Patients waiting for new organs take extra precautions to stay healthy
De’Shante Ervin is taking additional precautions these days.
The 40-year-old Southfield resident is currently in need of a kidney and knows that even a common cold or flu-like symptoms could postpone a life-saving transplant.
“When that call comes, you have to be ready,” he said.
For Ervin, that means trying to eat right and stay in shape, as well as trying to avoid the potential for infection that everyone faces on a daily basis. As an African American, he knows he’s more at risk for the coronavirus, too, which means he and his family are even more diligent about social distancing.
“I’m pretty much staying at home. Outside of going walking at the track. I’m trying to stay away from people as much as possible,” said Ervin, who wears a mask and stands apart from family, even during gatherings. “I’m not going around anybody. I have to make sure my immune system is right.”
He and his wife, Crystal, are also planning what will happen should their 17-year-old twins have to return to school for their senior year this fall, or if their district will provide remote learning.
Even with the additional precautions, Ervin knows he may have a long wait on the waiting list. Minorities tend to wait longer for donors because there is a reluctance among some in multicultural communities to sign up on the Michigan Organ Donor Registry.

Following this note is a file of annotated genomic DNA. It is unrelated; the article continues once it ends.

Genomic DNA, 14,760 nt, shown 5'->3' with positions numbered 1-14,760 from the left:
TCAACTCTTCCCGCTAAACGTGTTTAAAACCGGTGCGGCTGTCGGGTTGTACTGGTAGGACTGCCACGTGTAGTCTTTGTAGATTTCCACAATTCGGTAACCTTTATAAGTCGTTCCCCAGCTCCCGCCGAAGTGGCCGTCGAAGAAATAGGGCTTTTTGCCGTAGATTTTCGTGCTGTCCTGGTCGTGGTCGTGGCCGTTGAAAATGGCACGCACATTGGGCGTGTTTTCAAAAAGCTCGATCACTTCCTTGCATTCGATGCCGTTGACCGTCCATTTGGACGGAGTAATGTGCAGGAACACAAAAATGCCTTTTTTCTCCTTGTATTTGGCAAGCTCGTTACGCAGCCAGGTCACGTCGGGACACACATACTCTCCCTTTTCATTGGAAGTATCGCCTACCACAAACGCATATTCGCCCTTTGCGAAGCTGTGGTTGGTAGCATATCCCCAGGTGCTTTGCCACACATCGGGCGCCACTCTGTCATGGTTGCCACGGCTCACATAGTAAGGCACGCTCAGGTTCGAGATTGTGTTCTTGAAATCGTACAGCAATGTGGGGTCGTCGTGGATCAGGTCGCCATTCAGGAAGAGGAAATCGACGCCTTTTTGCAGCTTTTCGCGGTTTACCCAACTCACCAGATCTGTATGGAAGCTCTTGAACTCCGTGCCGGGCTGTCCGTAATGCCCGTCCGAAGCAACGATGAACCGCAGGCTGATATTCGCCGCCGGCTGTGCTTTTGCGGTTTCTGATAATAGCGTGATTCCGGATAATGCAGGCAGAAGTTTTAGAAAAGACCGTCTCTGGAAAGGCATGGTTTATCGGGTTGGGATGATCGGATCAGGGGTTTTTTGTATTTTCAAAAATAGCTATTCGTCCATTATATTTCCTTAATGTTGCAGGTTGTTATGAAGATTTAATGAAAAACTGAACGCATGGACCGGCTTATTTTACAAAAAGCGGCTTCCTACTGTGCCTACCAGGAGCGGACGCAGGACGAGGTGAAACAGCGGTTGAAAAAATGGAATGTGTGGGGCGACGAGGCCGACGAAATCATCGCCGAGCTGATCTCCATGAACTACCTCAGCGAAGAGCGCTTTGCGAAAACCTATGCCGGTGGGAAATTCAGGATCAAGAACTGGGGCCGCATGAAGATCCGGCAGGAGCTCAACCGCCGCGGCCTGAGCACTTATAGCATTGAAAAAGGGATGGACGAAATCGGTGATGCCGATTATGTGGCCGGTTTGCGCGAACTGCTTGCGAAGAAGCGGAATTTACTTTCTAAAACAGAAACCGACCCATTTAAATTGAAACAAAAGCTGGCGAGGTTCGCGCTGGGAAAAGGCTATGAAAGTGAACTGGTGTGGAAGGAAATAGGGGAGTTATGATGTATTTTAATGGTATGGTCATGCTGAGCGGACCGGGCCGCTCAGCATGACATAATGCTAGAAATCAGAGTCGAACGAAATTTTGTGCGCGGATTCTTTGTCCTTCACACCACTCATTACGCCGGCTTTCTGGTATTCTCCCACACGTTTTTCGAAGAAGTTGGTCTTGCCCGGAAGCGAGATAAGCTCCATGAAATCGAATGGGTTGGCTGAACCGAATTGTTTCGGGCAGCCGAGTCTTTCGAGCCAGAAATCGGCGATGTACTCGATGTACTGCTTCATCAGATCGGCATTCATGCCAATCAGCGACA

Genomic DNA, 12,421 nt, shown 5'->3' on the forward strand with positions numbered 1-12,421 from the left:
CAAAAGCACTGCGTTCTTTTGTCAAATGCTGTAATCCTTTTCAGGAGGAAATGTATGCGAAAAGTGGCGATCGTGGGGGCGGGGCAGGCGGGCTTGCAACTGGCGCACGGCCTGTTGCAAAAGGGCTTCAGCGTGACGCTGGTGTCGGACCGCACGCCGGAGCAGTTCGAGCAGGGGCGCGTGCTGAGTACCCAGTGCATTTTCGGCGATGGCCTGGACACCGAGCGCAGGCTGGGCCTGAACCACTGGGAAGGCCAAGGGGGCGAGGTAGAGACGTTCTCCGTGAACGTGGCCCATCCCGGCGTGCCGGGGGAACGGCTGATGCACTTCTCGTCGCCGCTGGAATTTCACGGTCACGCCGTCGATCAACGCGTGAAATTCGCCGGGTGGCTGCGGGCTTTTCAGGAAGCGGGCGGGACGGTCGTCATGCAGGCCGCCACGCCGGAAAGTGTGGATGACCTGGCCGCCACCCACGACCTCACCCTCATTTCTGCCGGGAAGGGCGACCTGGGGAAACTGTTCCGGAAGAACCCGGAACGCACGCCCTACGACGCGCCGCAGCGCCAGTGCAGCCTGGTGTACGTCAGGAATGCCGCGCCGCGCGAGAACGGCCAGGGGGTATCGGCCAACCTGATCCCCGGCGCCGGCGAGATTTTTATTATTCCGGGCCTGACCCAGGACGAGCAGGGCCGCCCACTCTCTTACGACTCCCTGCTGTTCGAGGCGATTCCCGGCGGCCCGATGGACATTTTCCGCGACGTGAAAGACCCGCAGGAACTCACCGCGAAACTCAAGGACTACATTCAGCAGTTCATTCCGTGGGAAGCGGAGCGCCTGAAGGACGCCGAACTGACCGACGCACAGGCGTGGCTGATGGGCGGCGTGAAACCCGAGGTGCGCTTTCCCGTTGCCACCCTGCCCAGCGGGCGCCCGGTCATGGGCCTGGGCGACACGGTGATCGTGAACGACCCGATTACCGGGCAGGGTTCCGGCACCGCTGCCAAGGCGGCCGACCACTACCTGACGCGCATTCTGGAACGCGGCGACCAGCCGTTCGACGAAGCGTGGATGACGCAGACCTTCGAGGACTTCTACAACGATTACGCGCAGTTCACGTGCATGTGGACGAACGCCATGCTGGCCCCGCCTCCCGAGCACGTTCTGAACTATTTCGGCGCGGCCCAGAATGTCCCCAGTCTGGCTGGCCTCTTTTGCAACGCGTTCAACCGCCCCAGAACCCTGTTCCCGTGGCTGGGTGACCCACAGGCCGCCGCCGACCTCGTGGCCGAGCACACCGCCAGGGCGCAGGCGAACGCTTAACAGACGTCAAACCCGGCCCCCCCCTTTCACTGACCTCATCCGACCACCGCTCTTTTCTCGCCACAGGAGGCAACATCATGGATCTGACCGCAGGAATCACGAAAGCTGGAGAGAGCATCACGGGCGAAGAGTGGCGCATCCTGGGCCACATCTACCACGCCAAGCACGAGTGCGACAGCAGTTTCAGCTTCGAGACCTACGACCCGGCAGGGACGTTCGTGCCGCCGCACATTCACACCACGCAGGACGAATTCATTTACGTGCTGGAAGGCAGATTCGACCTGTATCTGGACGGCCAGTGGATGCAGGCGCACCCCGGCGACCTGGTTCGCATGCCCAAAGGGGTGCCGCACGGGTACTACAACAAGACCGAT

While transplants can be successful regardless of the ethnicity of donor and recipient, the chances for a successful match and long-term survival are higher if both have a similar genetic background. Also, minorities tend to be at a higher risk for conditions like diabetes, heart disease and high blood pressure, which can lead to organ failure. Of the more than 100,000 people on the national transplant waiting list, nearly 60 percent are minorities. About 29 percent are African American. In Michigan, 871 of the 2,140 people waiting for a new kidney are African American.
Ervin has been listed for a transplant for more than a year and is undergoing dialysis. Diagnosed as diabetic when he was 19, he gets dialysis treatment three times a week, and each session usually takes more than four hours. He’s currently unable to work.
“It can be taxing,” he said.
August is National Minority Donor Awareness Month, which highlights the need for minorities to sign up as donors and encourages everyone to lead healthier lives.
“As minorities – or people in general – it’s very important that we support donation,” he said. “You never know whose life you’re saving or how many individuals you’re saving with this gift of life.”